Johannesburg - The government is on track to meet its fiscal targets over the next three years – with the help of a new format for presenting its consolidated accounts. In his medium-term budget policy statement yesterday, Finance Minister Pravin Gordhan said the 2013/14 budget deficit would be even lower than his February projection of 4.6 percent of gross domestic product (GDP).
Based on the previous presentation method, the deficit in the current fiscal year would equal 4.5 percent of GDP – due to “slower-than-anticipated spending”. The spending estimate for the year has been cut by R5.7 billion since the February Budget – to R1.05 trillion.
However, using the new format, the budget deficit will be a much lower 4.2 percent. And Gordhan predicts a return to the benchmark of 3 percent of GDP by 2016/17.
A figure higher than 3 percent over a prolonged period diverts government resources from productive spending to the interest bill.
Anticipating accusations of “cooking the books” to produce a smaller deficit, Gordhan reminded journalists at a press conference ahead of his speech that South Africa has been ranked second after New Zealand for the transparency of its budget presentation.
The latest figure came as a surprise. After a disastrous start to the 2013/14 fiscal year in April and May, the deficit appeared likely to breach the February projection significantly, raising the spectre of a further downgrade by rating agencies which have already cut the country’s sovereign rating by one notch, little more than a year ago.
The lower the rating, the higher the interest bill that is met by the taxpayers.
The danger of a further downgrade may have receded for the time being. While agencies will obviously not compare apples with pears, the spending moderation should be seen as a signal that Gordhan is committed to his promises to contain spending.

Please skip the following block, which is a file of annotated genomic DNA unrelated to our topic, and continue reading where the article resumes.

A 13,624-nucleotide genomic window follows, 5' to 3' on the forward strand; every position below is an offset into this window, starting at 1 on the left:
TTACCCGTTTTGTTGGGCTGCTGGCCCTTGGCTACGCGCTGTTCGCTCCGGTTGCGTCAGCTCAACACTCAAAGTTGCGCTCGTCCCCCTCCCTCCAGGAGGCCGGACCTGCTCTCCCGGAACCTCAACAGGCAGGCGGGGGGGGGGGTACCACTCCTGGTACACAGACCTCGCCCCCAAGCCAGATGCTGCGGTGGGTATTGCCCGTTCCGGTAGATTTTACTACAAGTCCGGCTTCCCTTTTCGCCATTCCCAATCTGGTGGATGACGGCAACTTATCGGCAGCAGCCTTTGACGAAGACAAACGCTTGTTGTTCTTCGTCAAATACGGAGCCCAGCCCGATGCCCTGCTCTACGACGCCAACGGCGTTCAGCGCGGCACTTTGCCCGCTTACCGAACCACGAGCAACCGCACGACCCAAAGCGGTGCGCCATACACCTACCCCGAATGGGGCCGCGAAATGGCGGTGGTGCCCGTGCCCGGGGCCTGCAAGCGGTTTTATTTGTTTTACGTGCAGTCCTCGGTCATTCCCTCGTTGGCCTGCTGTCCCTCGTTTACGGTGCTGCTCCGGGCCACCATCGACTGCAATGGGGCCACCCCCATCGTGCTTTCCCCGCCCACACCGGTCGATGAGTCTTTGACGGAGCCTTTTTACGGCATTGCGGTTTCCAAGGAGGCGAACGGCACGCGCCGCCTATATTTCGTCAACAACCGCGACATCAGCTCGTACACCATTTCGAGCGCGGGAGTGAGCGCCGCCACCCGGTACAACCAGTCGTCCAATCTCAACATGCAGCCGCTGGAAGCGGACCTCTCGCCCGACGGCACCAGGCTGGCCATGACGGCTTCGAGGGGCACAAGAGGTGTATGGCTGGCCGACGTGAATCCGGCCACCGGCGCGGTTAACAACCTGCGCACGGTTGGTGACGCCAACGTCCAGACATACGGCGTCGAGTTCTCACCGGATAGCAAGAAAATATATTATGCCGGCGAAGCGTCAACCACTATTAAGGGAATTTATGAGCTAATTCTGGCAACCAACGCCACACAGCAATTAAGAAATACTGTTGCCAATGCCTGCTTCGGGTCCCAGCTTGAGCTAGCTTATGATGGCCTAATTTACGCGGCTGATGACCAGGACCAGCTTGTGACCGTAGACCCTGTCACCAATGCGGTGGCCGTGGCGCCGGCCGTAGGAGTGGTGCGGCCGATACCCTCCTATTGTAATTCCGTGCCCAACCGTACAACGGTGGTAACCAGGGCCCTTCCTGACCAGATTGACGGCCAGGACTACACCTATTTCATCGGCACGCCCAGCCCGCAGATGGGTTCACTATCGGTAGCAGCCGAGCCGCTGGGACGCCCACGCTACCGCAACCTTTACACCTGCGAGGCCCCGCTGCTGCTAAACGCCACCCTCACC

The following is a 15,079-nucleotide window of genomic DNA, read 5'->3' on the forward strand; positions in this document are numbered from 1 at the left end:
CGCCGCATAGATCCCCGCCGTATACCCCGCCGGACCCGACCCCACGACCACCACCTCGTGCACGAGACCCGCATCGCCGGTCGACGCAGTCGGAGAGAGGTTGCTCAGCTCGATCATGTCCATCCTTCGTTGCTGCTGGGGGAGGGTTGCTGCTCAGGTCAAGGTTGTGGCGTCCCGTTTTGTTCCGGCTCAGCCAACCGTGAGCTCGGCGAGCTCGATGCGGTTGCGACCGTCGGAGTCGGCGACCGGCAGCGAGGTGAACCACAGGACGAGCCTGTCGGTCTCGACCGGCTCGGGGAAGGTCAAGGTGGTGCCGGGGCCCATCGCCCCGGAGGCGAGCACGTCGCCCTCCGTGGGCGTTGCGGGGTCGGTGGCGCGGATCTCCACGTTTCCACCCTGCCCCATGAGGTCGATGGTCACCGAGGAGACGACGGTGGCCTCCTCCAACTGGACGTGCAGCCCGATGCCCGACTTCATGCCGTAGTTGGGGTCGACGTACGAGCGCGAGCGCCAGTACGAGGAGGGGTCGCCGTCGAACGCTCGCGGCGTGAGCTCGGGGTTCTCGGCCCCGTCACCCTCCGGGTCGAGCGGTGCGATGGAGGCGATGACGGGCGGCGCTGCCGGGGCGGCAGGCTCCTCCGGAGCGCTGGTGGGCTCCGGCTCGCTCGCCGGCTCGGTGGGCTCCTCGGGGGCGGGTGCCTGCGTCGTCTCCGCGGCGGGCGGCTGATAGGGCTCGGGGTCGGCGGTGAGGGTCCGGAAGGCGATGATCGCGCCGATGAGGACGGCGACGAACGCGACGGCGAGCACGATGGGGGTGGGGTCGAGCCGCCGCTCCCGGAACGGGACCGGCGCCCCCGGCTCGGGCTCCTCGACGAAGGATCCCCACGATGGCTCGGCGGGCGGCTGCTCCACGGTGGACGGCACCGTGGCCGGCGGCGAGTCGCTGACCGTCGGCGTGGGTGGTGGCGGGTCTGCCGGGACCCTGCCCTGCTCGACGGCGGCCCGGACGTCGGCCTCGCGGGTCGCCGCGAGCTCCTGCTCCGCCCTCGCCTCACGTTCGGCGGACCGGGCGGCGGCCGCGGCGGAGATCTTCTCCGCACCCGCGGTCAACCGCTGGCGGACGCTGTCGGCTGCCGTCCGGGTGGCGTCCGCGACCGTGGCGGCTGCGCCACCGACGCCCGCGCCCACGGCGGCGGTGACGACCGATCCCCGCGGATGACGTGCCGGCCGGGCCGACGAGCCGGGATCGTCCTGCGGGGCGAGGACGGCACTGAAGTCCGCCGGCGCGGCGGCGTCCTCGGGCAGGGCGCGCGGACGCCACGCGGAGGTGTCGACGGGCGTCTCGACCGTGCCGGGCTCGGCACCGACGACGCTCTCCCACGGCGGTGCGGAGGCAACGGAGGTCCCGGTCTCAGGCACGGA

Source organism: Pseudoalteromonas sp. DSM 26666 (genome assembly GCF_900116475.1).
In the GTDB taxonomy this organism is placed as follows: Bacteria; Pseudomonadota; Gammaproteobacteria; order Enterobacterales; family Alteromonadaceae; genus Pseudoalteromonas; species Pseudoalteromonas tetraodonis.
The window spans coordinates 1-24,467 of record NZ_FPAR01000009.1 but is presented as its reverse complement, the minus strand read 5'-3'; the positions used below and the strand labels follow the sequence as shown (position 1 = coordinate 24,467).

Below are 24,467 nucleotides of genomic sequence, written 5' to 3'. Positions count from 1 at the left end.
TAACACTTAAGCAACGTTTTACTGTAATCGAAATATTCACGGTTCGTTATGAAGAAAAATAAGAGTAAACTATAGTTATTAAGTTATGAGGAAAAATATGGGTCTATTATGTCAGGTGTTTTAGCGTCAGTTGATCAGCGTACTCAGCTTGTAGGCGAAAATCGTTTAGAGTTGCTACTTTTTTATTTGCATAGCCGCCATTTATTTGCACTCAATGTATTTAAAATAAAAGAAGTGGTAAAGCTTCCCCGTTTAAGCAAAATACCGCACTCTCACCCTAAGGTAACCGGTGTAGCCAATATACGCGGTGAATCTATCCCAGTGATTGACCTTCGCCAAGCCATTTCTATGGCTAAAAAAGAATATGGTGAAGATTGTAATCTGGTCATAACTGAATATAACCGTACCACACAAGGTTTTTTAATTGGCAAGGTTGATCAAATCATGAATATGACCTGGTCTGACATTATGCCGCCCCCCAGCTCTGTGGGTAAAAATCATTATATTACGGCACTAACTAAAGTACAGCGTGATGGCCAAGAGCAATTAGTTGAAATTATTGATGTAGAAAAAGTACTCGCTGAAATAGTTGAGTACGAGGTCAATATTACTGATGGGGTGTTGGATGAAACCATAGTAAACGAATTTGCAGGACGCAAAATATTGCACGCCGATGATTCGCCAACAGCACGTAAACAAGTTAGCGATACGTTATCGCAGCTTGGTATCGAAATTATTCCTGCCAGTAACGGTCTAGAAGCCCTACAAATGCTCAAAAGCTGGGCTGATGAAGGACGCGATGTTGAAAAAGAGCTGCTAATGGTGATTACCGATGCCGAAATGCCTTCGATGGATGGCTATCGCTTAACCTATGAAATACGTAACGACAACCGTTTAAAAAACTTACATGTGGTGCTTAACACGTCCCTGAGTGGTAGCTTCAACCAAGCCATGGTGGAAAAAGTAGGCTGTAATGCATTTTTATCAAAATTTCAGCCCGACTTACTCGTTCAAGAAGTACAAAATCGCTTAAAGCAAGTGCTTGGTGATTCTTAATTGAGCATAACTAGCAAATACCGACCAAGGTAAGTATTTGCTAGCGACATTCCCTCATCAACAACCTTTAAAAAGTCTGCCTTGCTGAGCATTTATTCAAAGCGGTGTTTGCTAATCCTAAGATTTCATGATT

He noted that non-interest spending had risen by an annual average 8 percent in real terms between 2003/04 and 2011/12 but would grow by an annual average of 2.1 percent over the next three years. Real growth is calculated by stripping out inflation.
Confirmation that growth in the government’s day-to-day spending is slowing came recently from Statistics SA’s quarterly employment statistics, which showed a reduction of 13 000 in the second quarter, in the personal services sector which is made up largely of civil servants. In the past, this sector has shown the strongest pace of job creation as the government expanded.
The statement said that the Treasury and Public Service and Administration Department “are working to enforce discipline in hiring of new personnel” and would keep staff numbers constant over the next three years.
And next year’s budget will bring more details of cost containment. Measures will include restrictions on air travel, car hire, accommodation, catering, entertainment and conference budgets.
Another positive signs is that capital spending is the fastest-growing item of non-interest spending over the next three years – “exceeding inflation by 4.1 percent”.
Also reassuring for rating agencies will be the continued commitment to the National Development Plan (NDP). The NDP, formulated under the aegis of Planning Minister Trevor Manuel, has proved controversial and is opposed by ANC alliance partners Cosatu and the SACP.
“The proposed allocation of resources over the next three years is informed by government’s strategic priorities, in particular the NDP,” according to the statement.
However, a danger signal for rating agencies is that the fastest-growing budget item over the next three years will be the interest bill – “reflecting the substantial increase in government’s debt sock in recent years”.
The Treasury noted: “By 2016/17, more than R140 billion will be required to service public liabilities – an amount that exceeds current spending on health care.”
This interest bill will mount in line with rising debt levels. According to the Treasury, the government’s net debt is expected to reach 39.3 percent of GDP this year and 43.9 percent in three years time. If GDP growth is lower than expected, the ratio would be even worse. - Business Report